That’s what happened to the Golden State Warriors in Game 3 in their game in Cleveland versus the Cavaliers. Happened a couple of times to the Dubs during the Oklahoma City series, too, causing them to fall to a dangerous 3-1 deficit before they stormed back to clinch that one.
Other teams have shown that tendency as well. Just went back counted and out of 82 playoff games so far 33 of them have been decided by 15 or more (just over 40%) -- including all three so far in the finals -- with well over half having ended with wins by at least double-digits.
I don’t know if this is typical or not for the NBA playoffs, but it’s sure seemed like there have been more blowouts than normal this year. Feels as though a lot of it has to do with fatigue -- that teams get down, then reach a “tipping point” of sorts where the energy needed to mount a comeback either isn’t available or needs to be conserved in order to remain competitive in the next game.
“On to the next one,” teams seem to be saying, although in a few cases the “next one” has meant next season, as the blowouts have happened in series clinchers. More often than not, that’s what has happened to all this season’s losers of the year.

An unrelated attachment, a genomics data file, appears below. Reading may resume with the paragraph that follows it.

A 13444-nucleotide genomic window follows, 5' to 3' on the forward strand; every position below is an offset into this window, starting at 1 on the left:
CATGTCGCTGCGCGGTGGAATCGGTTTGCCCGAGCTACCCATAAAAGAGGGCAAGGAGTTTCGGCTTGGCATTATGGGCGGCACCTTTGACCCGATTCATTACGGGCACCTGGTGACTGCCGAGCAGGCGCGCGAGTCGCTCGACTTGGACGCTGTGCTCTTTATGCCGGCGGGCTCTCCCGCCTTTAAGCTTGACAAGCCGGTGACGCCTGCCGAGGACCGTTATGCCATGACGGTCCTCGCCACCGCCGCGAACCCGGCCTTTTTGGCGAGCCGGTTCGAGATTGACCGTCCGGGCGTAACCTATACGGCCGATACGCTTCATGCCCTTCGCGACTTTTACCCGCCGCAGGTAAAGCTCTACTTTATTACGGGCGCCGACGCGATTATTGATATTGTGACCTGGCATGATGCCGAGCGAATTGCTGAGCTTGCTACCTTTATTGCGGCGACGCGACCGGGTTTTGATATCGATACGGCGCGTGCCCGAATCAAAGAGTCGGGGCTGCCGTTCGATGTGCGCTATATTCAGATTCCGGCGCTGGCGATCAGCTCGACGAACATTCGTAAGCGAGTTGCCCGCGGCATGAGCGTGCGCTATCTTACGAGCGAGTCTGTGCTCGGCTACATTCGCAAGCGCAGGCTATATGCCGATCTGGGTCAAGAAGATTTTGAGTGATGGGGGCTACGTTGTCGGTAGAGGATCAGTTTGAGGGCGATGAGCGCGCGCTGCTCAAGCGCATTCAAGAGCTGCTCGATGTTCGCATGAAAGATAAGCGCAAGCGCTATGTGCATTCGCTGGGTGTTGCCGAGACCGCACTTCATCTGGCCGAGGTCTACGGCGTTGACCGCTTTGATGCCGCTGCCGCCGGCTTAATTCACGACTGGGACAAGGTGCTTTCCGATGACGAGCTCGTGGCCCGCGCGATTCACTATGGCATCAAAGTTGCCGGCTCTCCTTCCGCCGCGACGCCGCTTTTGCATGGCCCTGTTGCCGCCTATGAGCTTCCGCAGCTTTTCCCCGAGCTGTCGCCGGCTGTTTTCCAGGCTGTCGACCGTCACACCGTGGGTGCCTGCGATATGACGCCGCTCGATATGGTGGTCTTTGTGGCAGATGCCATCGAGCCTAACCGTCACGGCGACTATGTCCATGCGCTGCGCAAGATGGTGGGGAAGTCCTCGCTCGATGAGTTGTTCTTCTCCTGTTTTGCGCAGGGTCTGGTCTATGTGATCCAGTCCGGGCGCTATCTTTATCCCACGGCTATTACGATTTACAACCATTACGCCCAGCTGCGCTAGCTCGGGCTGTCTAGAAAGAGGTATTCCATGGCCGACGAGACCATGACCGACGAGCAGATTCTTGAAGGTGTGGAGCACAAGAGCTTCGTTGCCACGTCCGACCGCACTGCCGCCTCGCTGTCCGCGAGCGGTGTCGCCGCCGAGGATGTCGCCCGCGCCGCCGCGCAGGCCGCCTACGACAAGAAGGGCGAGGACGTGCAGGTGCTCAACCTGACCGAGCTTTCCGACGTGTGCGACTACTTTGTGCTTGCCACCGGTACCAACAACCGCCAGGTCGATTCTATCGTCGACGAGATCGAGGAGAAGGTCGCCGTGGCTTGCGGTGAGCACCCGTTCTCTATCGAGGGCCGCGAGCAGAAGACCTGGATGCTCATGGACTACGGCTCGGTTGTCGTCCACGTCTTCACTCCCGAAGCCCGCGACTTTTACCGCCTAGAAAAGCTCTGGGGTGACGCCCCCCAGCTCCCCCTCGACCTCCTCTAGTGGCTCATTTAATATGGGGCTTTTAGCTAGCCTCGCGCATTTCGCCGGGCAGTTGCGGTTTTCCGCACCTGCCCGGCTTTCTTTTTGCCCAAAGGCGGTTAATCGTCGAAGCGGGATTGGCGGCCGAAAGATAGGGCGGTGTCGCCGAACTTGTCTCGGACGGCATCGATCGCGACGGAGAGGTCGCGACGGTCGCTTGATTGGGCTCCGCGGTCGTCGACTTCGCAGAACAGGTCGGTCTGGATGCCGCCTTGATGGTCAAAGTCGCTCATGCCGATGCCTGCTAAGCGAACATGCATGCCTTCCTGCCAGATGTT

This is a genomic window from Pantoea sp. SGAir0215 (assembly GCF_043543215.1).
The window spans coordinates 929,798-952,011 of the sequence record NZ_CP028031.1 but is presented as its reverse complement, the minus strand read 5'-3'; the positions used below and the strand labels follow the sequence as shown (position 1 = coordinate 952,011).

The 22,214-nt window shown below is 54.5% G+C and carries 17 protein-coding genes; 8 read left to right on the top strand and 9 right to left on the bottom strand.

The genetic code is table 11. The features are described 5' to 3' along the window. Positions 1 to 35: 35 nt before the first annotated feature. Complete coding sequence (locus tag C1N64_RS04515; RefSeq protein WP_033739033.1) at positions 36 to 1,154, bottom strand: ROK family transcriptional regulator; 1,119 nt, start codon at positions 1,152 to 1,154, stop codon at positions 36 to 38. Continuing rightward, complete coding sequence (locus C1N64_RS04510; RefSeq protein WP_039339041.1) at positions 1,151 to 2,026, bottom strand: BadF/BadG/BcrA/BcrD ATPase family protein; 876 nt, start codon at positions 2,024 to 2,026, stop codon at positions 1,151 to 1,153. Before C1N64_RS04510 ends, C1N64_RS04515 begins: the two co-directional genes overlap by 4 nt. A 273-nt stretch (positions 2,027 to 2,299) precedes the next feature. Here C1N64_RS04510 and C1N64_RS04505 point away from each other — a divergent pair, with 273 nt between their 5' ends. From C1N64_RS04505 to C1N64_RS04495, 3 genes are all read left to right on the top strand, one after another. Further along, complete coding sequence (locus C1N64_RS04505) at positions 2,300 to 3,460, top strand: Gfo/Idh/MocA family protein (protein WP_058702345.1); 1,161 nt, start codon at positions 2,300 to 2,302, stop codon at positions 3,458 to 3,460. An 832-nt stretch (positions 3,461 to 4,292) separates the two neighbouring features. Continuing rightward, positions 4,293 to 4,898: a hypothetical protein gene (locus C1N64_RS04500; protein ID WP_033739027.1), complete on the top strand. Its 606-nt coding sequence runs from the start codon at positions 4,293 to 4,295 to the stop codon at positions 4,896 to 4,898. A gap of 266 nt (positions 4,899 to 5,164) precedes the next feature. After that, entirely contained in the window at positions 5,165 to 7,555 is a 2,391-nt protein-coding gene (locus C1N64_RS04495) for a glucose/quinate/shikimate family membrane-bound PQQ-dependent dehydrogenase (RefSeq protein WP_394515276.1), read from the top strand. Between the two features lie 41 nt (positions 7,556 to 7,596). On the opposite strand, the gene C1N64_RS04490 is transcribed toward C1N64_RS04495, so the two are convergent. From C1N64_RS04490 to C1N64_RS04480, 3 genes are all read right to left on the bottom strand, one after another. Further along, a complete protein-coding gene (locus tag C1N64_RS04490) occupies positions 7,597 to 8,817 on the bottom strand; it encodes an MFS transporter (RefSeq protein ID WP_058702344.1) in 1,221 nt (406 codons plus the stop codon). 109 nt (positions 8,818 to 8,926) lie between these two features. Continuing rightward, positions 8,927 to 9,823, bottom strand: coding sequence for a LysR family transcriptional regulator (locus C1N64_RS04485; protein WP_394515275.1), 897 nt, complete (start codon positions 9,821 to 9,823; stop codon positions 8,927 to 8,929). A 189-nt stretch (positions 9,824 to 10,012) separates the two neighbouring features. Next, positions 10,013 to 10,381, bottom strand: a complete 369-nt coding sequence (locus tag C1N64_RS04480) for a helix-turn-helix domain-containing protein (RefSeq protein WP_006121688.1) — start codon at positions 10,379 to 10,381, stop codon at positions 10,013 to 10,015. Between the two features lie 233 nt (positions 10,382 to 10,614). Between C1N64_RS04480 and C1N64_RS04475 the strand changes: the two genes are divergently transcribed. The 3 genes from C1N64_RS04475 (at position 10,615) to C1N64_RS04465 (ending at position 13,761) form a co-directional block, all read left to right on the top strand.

It reminds me a little of “taking a hand off” (so to speak) in poker after having gotten involved in several in a row, or even just one important one that required an extra dose of attention and focus.
It’s the sort of thing that makes the more conspiracy-minded fans (and sports bettors) wonder about things being “rigged” somehow, since technically speaking teams are more or less conceding games (without giving it away that’s what is happening).
But like I say I think it’s probably just the product of the natural rhythm of energy and attention available to non-perfect humans, perhaps exaggerated somewhat given the challenge of such a long season.
In other words, the Dubs are all right, the Cavs are all right, they just seem a little weird.